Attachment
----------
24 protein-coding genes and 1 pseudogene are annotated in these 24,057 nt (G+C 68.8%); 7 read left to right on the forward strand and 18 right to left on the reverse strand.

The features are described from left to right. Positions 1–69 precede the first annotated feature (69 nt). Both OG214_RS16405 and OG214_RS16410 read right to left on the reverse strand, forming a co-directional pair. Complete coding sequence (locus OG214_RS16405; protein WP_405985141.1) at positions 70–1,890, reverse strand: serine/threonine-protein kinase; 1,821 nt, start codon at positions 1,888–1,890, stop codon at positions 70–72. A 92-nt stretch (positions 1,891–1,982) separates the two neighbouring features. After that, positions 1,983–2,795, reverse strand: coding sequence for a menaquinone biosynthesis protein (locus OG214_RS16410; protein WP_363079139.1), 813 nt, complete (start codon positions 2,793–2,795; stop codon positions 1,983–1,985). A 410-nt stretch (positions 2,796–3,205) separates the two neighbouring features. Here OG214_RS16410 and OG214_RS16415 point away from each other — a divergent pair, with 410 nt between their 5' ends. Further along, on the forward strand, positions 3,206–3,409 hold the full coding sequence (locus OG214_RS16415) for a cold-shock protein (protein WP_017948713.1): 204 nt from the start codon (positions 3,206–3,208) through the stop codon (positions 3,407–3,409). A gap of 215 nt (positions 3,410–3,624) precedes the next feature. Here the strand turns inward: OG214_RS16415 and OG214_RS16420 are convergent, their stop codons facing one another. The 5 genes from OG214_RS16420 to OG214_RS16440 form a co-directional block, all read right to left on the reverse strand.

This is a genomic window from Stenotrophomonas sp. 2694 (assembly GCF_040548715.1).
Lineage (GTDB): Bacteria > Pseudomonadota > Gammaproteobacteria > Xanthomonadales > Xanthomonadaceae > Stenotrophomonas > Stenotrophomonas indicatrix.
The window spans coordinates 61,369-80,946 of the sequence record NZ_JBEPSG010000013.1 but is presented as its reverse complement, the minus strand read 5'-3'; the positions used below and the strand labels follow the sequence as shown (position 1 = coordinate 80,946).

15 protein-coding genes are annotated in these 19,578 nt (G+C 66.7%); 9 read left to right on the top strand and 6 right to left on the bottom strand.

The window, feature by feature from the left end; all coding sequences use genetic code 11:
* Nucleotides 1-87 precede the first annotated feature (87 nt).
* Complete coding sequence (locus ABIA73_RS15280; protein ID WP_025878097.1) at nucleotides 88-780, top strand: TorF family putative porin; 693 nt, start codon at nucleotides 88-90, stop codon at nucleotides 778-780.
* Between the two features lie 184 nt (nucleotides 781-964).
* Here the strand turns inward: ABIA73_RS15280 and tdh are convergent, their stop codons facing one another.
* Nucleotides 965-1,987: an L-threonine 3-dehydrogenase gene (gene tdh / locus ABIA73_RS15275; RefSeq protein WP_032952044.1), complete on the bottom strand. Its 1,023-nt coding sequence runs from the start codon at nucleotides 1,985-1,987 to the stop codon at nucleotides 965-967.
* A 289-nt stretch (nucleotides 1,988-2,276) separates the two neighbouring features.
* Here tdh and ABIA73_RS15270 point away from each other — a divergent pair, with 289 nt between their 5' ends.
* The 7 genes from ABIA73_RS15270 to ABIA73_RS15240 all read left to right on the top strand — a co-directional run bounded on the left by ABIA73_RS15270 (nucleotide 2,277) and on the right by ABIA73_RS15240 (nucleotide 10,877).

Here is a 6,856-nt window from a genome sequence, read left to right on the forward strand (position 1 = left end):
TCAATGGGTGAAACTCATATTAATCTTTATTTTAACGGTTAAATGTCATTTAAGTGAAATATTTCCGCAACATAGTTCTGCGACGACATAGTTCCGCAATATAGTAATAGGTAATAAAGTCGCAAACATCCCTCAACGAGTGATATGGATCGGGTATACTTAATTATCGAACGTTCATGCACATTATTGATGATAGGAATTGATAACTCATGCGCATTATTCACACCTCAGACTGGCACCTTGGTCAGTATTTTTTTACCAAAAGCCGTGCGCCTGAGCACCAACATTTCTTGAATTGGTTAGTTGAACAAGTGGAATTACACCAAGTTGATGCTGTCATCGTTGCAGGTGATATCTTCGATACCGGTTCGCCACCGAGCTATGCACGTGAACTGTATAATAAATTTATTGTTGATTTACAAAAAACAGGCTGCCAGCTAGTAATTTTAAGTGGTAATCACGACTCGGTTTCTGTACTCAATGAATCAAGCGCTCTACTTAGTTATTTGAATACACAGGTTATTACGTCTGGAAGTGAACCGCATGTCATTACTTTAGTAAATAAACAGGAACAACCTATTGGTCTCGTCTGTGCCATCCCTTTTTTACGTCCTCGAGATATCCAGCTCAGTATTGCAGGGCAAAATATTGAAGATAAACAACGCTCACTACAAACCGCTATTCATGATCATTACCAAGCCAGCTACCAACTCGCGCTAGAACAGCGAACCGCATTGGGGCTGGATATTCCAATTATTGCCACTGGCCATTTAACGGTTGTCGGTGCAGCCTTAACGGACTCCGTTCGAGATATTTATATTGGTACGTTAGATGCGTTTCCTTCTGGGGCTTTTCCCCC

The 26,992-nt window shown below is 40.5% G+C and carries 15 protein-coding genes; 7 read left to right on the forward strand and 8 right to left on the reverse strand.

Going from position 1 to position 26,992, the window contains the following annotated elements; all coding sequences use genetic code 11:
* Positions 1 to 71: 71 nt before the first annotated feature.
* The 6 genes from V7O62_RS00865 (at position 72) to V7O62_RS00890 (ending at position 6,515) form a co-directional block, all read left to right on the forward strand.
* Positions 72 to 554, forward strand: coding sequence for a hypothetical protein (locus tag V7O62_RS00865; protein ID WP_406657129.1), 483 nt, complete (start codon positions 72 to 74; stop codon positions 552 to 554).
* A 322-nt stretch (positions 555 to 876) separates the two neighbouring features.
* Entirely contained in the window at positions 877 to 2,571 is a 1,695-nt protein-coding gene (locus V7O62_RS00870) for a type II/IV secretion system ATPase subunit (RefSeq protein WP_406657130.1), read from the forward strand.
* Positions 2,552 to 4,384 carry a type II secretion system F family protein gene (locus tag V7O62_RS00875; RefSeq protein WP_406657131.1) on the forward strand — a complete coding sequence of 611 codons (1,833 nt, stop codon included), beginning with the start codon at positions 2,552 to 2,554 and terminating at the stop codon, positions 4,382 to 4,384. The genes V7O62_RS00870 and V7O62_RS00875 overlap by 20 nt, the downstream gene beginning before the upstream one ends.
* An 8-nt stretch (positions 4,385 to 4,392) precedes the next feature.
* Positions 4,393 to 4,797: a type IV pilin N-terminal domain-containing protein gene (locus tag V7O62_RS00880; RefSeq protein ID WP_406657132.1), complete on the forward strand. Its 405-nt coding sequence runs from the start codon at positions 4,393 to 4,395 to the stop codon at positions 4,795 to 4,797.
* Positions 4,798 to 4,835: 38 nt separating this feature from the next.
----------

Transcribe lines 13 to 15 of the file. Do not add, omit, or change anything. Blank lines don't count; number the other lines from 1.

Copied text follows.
* A 289-nt stretch (nucleotides 1,988-2,276) separates the two neighbouring features.
* Here tdh and ABIA73_RS15270 point away from each other — a divergent pair, with 289 nt between their 5' ends.
* The 7 genes from ABIA73_RS15270 to ABIA73_RS15240 all read left to right on the top strand — a co-directional run bounded on the left by ABIA73_RS15270 (nucleotide 2,277) and on the right by ABIA73_RS15240 (nucleotide 10,877).